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I have used many times ab for measuring web performance, hdparm for measuring hard disk performance and netperf for measuring network performance.

But I didn't find any tools to measure cpu performance.

Do you know a tool allowing to measure cpu performance? I am more specifically looking to measure Gflops.

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You should take a look at the Wikipedia page on benchmarking, it gives quite a few benchmark tools including the CPU ones that will work on Linux. LinPack is free but a pain to compile. But you can certainly look at NBench and some others in the list.

3
$ date; i=0; while (( i < 1000000 )); do (( i ++ )); done; date
Tue Jul 15 11:26:37 EDT 2014
Tue Jul 15 11:26:43 EDT 2014
$
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    Would that be 43 - 37 = 6 GigaFlops? I fail to see how an integer increment in a shell, relates to floating point performance. – Anthon Jul 15 '14 at 16:58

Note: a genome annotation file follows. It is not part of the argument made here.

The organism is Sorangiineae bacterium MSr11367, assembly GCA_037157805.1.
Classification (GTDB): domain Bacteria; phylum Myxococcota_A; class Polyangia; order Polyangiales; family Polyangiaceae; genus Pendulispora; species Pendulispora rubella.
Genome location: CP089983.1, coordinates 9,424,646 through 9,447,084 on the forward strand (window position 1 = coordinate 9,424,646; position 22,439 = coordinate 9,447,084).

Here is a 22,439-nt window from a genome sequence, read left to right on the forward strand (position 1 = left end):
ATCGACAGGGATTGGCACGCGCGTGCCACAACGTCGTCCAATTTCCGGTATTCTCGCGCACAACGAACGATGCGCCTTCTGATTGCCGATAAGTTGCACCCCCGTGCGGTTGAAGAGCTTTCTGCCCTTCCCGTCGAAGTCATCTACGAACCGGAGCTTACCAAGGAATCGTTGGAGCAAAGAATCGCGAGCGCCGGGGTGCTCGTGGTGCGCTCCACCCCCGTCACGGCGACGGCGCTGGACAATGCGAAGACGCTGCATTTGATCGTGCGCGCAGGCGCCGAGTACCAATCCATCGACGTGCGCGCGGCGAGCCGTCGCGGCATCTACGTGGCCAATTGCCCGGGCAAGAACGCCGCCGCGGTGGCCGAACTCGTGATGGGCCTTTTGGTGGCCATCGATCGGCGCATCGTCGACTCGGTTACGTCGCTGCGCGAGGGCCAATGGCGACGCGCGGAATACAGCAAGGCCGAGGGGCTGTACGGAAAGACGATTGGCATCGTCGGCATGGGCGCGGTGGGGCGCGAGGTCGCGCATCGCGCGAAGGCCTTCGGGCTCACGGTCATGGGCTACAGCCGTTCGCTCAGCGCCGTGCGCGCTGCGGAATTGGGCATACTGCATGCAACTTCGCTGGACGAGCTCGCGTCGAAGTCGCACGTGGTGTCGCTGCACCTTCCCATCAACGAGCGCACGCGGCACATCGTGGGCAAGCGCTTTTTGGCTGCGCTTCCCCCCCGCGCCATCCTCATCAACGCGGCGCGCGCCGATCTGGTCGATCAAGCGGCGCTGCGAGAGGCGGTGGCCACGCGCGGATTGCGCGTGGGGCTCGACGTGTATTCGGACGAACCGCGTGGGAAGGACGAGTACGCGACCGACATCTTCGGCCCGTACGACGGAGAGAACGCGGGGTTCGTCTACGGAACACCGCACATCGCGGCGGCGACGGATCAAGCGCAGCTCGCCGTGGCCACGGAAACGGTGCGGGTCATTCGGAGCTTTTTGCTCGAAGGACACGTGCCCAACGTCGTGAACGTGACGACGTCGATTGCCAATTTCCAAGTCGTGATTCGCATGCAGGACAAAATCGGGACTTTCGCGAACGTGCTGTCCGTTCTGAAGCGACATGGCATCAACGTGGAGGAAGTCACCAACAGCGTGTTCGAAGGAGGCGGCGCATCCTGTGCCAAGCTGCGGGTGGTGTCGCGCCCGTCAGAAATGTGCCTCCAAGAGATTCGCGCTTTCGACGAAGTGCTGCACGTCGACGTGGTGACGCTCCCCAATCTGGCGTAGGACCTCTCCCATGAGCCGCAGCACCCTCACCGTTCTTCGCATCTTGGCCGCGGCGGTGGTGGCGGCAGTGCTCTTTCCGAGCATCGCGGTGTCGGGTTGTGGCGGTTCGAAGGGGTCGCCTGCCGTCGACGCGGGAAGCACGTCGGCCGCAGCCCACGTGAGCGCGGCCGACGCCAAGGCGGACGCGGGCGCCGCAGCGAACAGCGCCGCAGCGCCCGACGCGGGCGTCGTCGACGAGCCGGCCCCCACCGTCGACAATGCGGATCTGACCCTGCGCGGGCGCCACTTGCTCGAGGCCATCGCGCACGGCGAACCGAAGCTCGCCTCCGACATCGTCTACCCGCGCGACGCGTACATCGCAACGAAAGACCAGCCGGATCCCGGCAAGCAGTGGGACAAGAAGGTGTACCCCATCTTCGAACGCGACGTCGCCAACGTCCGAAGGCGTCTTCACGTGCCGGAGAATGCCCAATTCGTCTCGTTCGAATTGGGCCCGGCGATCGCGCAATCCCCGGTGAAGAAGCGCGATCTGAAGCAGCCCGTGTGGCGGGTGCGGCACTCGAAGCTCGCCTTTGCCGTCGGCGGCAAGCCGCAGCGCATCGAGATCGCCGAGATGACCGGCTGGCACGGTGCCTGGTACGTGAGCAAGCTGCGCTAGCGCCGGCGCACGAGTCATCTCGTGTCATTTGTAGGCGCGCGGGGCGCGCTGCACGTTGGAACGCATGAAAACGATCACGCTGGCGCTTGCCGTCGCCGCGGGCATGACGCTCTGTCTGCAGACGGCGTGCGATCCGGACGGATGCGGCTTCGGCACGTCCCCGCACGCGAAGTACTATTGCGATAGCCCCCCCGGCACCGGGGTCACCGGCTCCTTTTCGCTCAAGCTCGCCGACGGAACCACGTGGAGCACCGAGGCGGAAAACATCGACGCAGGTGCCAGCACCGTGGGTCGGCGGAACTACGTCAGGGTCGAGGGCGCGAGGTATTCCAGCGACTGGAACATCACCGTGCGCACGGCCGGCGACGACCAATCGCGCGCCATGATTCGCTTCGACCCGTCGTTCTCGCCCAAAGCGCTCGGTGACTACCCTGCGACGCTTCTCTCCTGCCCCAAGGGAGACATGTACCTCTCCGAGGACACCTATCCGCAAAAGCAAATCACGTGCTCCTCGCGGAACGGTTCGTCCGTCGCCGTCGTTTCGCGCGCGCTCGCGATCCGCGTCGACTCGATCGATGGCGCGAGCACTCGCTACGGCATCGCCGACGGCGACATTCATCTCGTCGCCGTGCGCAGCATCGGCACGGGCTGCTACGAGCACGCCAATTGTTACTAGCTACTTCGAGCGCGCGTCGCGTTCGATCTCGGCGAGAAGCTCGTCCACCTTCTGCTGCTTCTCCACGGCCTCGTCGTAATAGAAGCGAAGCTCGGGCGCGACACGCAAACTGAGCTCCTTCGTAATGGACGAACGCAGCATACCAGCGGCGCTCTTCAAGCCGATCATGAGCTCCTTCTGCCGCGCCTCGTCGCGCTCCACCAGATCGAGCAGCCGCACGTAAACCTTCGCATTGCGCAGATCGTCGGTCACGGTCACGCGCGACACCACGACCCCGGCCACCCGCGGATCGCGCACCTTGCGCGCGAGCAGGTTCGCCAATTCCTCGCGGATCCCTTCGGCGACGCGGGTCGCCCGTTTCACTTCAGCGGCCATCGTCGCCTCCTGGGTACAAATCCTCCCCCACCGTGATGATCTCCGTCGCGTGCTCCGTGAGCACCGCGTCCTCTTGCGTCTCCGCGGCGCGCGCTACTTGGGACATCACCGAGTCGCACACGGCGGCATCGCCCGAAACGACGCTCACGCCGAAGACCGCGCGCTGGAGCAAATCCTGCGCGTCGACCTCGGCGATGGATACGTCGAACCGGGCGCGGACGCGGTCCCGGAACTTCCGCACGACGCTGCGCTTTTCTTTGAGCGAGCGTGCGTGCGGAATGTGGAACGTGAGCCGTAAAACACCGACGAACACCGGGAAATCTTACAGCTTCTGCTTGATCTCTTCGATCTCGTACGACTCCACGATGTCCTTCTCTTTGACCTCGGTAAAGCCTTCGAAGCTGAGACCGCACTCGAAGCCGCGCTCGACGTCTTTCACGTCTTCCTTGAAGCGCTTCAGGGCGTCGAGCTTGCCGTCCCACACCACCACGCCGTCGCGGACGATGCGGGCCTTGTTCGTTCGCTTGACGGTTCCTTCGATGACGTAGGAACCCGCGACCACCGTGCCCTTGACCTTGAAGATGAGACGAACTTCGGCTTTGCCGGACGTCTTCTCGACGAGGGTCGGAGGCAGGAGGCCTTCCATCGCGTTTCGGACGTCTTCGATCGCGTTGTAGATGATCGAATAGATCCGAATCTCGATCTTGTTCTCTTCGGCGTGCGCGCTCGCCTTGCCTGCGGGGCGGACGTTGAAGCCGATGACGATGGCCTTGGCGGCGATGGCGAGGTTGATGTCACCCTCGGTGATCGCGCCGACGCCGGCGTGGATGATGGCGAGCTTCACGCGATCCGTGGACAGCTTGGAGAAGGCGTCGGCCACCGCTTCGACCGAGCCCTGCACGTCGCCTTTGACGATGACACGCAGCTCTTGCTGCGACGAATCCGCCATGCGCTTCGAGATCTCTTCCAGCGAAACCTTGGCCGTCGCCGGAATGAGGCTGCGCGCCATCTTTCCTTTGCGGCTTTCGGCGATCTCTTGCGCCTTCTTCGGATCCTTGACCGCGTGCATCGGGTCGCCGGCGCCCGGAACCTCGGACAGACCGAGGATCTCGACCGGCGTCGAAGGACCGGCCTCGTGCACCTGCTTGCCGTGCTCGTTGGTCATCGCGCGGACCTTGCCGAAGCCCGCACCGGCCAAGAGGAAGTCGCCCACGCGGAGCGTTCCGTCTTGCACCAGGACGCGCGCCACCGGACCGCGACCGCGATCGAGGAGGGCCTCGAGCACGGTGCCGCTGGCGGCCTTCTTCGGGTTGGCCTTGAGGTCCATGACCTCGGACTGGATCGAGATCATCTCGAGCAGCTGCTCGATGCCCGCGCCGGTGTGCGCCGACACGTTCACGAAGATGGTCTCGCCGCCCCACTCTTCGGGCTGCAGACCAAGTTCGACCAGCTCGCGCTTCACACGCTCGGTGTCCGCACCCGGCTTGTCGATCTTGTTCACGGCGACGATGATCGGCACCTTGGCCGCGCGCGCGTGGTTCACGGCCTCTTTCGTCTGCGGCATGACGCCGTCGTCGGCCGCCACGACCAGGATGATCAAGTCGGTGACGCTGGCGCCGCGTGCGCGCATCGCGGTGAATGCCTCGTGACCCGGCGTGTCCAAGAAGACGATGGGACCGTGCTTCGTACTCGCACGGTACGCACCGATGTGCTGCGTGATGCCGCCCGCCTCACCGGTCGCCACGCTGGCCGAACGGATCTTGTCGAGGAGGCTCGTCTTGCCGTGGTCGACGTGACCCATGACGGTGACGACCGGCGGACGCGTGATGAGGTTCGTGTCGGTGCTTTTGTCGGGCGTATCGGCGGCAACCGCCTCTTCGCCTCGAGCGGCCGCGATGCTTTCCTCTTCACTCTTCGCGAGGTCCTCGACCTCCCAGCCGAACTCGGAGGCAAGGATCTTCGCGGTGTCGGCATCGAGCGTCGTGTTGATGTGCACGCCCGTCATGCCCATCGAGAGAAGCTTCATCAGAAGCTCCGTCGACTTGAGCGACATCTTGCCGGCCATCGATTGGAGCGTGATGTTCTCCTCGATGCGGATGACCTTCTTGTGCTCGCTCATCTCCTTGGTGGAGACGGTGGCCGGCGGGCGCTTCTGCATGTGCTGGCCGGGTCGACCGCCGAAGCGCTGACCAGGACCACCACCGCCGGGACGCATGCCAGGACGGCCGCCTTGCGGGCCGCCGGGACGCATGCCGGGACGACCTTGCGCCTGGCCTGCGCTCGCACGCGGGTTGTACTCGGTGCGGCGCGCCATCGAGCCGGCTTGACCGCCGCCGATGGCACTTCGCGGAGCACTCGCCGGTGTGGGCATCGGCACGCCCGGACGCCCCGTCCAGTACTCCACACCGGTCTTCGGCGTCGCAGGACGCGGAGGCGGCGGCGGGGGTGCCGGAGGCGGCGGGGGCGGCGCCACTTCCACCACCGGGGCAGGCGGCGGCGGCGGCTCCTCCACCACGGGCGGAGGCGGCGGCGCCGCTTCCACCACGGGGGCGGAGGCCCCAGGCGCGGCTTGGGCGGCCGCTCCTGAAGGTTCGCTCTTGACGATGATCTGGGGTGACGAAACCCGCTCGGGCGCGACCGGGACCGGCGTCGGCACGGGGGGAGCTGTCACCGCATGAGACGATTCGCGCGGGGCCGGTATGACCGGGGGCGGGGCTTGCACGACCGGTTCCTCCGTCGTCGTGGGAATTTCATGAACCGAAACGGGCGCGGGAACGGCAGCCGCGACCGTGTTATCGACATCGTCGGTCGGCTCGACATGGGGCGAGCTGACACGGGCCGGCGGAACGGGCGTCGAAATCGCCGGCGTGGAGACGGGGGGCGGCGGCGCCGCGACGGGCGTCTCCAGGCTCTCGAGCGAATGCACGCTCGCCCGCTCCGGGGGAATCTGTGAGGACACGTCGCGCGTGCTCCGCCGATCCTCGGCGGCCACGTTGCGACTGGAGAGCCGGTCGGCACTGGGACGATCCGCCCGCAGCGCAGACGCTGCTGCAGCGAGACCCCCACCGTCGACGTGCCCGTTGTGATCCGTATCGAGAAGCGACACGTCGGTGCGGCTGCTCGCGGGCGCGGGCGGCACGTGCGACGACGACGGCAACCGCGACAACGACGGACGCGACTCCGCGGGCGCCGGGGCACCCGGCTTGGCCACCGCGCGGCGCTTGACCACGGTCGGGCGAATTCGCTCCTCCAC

• The general goal was "measure cpu performance". Later mentions Gflops but I think that's actually a misguided tangent. If Gflops was the true goal then asking about CPU performance was a mistake. – JohnMudd Jul 16 '14 at 15:29
  • Quicker way to get to the number you're really after, i.e. seconds that have passed: DATE=$(date +%s); i=0; while (( i < 1000000 )); do (( i ++ )); done; echo $(( $(date +%s)-DATE )) – xenithorb Mar 7 '15 at 21:23
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    Good point, I should have updated this earlier. Here's my current approach: time ( i=0; while (( i < 1000000 )); do (( i ++ )); done ) – JohnMudd Mar 9 '15 at 12:58
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    This is not 6 gigaflops, this is ~0.17 megabashincrements. And, my macbook owns all: ( i=0 ; while (( i < 1000000 )); do; (( i ++ )); done; ) 1.33s user 0.00s system 99% cpu 1.337 total – Steven Lu Jan 29 '16 at 16:39
1

stress-ng is a simple tool that can stress and benchmark the cpus.

For example, tested 1 cpu

stress-ng -c 1 --cpu-ops 5000

stress-ng: info: [20288] defaulting to a 86400 second run per stressor

stress-ng: info: [20288] dispatching hogs: 1 cpu

stress-ng: info: [20288] successful run completed in 13.93s

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